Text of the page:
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## A Community Devoted to the Preservation and Practice of Celestial Navigation and Other Methods of Traditional Wayfinding

**Ex-meridian sights**

**From:**Russell Sher

**Date:**2001 Feb 12, 6:51 AM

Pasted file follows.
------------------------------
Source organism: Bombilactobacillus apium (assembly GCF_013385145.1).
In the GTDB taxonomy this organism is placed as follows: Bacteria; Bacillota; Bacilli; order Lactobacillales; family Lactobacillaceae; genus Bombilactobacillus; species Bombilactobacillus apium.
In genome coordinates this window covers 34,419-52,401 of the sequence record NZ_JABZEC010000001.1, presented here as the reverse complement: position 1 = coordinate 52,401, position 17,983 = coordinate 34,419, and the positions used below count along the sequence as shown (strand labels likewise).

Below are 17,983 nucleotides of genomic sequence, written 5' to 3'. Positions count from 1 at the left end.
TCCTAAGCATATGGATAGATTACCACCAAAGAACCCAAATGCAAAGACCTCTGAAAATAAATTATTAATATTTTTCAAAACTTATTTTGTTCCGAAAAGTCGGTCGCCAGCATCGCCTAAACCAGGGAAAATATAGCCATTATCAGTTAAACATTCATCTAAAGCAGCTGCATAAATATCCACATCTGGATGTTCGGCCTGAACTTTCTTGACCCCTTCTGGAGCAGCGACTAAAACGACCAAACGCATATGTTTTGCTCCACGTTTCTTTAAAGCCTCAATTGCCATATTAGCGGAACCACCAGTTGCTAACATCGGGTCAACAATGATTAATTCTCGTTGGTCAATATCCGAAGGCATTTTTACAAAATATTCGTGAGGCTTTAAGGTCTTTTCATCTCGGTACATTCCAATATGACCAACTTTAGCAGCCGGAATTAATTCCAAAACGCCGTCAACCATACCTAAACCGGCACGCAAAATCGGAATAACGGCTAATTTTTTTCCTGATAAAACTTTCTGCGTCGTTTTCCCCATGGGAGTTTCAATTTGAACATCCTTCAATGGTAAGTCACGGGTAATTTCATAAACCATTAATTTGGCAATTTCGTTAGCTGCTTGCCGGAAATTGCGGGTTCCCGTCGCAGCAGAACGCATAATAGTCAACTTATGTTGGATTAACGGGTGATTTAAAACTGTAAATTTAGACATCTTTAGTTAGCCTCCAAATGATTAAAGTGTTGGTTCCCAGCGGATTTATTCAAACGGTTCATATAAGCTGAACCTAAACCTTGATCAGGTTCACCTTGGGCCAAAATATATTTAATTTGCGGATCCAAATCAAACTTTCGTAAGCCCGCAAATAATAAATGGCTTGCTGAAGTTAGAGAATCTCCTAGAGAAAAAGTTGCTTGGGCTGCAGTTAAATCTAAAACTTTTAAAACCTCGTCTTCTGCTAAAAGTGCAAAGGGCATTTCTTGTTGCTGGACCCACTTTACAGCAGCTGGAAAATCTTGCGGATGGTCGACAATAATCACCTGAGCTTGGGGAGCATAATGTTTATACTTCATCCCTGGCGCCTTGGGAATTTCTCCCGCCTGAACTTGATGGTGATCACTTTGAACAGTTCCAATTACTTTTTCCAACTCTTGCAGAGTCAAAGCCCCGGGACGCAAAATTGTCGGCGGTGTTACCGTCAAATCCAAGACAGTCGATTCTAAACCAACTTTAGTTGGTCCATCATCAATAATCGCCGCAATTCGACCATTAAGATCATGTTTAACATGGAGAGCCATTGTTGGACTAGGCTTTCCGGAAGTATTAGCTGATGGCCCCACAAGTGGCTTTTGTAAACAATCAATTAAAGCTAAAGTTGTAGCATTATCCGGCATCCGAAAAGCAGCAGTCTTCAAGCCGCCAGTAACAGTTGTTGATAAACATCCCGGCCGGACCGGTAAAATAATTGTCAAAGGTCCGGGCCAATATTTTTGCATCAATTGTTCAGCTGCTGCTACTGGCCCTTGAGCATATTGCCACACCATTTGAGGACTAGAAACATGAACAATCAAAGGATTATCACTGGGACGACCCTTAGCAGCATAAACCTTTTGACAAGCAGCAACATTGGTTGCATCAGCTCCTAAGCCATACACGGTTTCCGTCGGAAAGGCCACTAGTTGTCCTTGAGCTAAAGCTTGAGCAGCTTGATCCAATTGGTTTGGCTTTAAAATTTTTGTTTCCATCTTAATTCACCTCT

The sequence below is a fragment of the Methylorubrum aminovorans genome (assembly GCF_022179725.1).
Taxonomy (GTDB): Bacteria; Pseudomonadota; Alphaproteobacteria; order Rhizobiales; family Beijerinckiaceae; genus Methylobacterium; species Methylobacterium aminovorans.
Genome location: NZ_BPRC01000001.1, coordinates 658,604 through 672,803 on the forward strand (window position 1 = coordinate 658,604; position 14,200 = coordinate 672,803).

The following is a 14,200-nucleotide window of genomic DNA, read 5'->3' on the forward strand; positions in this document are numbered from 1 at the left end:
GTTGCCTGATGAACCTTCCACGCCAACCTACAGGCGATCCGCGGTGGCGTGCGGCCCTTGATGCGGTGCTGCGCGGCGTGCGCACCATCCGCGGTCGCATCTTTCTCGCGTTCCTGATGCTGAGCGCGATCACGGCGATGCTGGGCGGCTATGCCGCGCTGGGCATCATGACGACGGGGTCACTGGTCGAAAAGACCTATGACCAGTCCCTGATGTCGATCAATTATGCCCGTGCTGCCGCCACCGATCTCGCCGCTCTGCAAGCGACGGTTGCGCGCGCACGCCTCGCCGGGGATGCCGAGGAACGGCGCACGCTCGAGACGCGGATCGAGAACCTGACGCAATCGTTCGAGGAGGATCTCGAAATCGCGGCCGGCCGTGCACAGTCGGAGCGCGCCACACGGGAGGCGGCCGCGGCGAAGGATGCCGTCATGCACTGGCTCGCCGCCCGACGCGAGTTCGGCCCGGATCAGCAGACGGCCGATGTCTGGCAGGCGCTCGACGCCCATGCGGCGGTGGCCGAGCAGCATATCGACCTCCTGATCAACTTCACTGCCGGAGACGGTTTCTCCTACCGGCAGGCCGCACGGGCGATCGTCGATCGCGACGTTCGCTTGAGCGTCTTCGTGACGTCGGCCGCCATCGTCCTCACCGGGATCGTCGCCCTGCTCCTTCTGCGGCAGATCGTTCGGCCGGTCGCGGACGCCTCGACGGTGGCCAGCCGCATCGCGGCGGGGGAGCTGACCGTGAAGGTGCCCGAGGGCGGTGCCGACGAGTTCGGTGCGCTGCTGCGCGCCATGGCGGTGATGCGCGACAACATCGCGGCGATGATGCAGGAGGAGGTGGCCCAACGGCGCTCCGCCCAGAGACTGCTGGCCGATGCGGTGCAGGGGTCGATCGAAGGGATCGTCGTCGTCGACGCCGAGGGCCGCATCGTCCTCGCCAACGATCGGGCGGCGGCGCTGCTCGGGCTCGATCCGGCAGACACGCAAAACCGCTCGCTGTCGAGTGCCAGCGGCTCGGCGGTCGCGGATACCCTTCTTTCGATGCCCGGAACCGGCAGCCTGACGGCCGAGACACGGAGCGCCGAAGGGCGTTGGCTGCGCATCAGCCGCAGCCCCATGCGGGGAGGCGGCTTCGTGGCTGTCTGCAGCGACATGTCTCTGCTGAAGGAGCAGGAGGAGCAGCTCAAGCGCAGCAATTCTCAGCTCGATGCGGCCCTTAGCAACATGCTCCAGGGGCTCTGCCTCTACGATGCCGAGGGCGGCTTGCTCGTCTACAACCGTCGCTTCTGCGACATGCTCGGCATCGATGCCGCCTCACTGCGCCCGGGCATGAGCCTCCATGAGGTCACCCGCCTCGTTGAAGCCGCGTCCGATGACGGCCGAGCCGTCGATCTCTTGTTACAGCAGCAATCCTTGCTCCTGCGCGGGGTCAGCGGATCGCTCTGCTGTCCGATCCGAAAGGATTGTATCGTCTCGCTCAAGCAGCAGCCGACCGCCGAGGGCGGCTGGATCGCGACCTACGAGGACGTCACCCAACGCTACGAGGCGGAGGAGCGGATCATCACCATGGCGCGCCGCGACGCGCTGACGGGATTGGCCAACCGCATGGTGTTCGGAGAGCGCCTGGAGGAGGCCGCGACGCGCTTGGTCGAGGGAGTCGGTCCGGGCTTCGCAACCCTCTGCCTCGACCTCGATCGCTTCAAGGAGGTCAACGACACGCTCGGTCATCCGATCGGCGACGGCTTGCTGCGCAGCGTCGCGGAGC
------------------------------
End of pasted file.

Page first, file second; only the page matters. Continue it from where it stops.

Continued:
I have a question about the tables used to correct ex-meridian sights: In bowditch (1995) tables 24 and 25 are used for ex-meridian altitudes (previous editions used tables 29 and 30 I believe). Table 24 gives the amount by which the altitude of a body changes per minute of time either side of meridian transit. This change (called the factor 'a' and is in seconds of altitude) is then entered into table 25 to give the actual corection for the altitude. This next table is based on the formula: Correction = a X t X t/60 (in words: 'a' multiplied by 't' squared then divided by 60). Where 'a' is extracted from table 24 and 't' is the difference in time between the observation and meridian passage The divide by 60 is just for the seconds/minute relationship since 'a' is in seconds and 't' is in minutes. My question is: Why is t squared ?? why is the formula not simply: Correction = a X t/60 ?? (since 'a' is said to be the change per minute; see below...) regards Russell Extract from Bowditch describing table 24, from which the 'a' factor is extracted... Table 24. Altitude Factors - In one minute of time from meridian transit the altitude of a celestial body changes by the amount shown in this table if the altitude is between 6� and 86�, the latitude is not more than 60�, and the declination is not more than 63�. The values taken from this table are used to enter table 25 for solving reduction to the meridian (ex-meridian) problems. The table was computed using the formula: a = 1.9635" cos L cos d csc( L ~ d )